Is Wenonah Rendezvous too big for me?

-- Last Updated: Oct-26-07 12:38 AM EST --

My expectation is that it is too big for me for lightly loaded river trips, but I thought I'd check with the experts here first. The $500 asking price is probably in the ball park of what it should be. It's a four hour round trip for me to check it out in person. I'm 5'6" and 155 lbs. I prefer sitting while paddling.

It's kevlar and I think it's ultra light because I can see foam ribs up the side in the picture. Also, can the ultra light Rendezvous survive shallow boney streams without much damage if it doesn't have any direct impact?

It has the sliding tractor seat and black aluminum trim.

My other solo canoes that I've used on the local rivers are a carbonlite 2000 layup Mad River Slipper and royalex Bell Wildfire. Any comparison between these boats and the Rendezvous would be appreciated.

My other solo canoes that I haven't used on rivers yet are a Blackhawk Zephyr and a Sawyer Loon. My impression from reading the reviews and what's left of the archived Rendezvous threads is that the Rendezvous would handle most similarly to the Sawyer Loon with the rudder up.

I'd appreciate any input that you may have regarding the kevlar Rendezvous's durability, handling when lightly loaded and any other misc comments on this boaat.

Edit: Also, what is the "center rib" construction that's referred to in some of the reviews?


Center rib
Wenonah designed some canoes with an internal center rib(keel) that was braced with a shock

absorber/spring. You hit a serious log or rock and the boat deflects and returns to its original shape after it is cleared. Basically it allowed the boat to be flexible with out oilcanning.

I don’t know how well it worked, the only One I saw was clamped up so it would stay stiff.



First of all, I’d get in touch w/Eric at Colorado Canoes; they seem to specialize in this boat and he can probably give you a good answer to your weight question. Baldpaddler’s description of the center rib is on the button. I’ve only seen them in early C1-Ws; I think the presence of one in the Rendezvous you are looking at would probably make it an earlier model. The center rib pretty much disappeared when the Flex-core lay up arrived. Many of these boats were (and still are) made at the factory with integral skid plates, which may tend to reduce your concerns of how an ultra light kevlar lay up handles the pointy stuff. I’ve also seen at least one or two of these in the old Tuff-weave ultralight lay up (you can usually tell by a color that is more tan than golden and, because the tuff-weave is more translucent than the kevlar, the ribs are more visible from the outside.) I’ve never paddled (or even seen) a Sawyer Loon, but the Rendezvous is a totally different animal than either the Slipper or the Zephyr. Of the boats you mention, the capabilities would be closest to the Wildfire, but it really is a very different boat, with better secondary stability and greater overall speed but not quite as quickly maneuverable. Be sure to paddle one before you buy; I love the boat, but it is an acquired taste. I’m 240 lbs, and that surely changes the boat a great deal from what it would be like for someone 85 lbs lighter!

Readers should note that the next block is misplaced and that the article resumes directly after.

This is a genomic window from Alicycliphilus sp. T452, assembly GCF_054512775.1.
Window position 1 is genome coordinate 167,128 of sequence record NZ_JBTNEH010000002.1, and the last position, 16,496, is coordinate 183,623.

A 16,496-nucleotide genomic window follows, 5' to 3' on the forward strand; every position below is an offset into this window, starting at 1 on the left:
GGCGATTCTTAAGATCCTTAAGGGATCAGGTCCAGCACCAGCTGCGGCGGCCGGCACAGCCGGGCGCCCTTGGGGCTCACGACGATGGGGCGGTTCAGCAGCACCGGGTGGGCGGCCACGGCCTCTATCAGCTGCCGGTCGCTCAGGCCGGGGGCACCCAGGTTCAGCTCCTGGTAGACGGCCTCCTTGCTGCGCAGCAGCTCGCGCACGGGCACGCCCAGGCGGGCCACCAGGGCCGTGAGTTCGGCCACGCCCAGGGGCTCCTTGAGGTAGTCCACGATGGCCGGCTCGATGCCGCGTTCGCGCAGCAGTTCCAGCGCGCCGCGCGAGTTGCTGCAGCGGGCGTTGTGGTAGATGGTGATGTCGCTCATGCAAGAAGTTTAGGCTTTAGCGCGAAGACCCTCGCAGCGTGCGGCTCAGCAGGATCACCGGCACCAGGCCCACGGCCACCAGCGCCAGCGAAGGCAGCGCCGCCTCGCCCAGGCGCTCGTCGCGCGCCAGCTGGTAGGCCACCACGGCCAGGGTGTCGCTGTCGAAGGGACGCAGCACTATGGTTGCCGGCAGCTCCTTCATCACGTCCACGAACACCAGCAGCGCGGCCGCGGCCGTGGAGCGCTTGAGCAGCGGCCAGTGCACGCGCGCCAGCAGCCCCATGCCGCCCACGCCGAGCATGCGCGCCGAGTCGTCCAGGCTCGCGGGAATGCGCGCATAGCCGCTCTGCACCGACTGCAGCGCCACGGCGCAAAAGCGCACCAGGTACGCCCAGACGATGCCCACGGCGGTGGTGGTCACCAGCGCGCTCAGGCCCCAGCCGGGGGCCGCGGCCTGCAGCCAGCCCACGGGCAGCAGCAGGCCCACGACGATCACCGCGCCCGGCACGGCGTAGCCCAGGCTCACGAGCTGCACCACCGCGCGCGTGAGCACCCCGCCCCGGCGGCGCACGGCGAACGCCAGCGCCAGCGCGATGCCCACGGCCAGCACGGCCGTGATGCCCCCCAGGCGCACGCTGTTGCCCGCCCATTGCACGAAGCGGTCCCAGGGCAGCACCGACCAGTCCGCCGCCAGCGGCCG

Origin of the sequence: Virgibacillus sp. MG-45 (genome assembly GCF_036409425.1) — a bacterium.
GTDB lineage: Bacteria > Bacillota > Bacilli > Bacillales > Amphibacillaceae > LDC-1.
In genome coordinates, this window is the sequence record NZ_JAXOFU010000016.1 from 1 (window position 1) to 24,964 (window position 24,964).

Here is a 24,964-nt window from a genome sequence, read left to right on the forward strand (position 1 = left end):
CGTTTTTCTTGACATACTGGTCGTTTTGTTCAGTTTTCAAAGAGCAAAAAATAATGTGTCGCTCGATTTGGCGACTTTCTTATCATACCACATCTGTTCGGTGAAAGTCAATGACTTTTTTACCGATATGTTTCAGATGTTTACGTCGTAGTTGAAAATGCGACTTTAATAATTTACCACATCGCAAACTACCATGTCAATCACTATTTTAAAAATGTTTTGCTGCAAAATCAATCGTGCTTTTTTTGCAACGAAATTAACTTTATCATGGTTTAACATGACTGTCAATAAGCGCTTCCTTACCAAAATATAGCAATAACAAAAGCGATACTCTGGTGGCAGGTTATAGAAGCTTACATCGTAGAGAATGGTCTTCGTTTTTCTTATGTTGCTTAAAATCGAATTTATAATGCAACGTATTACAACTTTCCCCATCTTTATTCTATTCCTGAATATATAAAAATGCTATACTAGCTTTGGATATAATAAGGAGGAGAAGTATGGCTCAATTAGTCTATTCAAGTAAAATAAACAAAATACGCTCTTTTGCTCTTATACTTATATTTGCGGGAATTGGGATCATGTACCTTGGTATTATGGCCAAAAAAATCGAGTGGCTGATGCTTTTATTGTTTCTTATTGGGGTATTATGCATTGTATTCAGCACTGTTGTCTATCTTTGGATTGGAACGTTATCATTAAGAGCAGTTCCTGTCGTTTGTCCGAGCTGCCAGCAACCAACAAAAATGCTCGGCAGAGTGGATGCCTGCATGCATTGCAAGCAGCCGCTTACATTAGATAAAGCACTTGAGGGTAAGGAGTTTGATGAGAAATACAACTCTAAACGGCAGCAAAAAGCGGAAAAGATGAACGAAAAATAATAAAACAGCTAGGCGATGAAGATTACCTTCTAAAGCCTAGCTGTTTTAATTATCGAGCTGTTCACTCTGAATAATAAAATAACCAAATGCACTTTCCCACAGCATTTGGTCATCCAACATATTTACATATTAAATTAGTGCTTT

Thanks for the great feedback
Eric Nyre also gave me great feedback via email.

Just don’t overestimate what the boat
can do in serious whitewater. It can handle waves, and normal maneuvers in the main current, but I found it quite “stiff” in handling, and way behind my MR Guide in WW technical handling.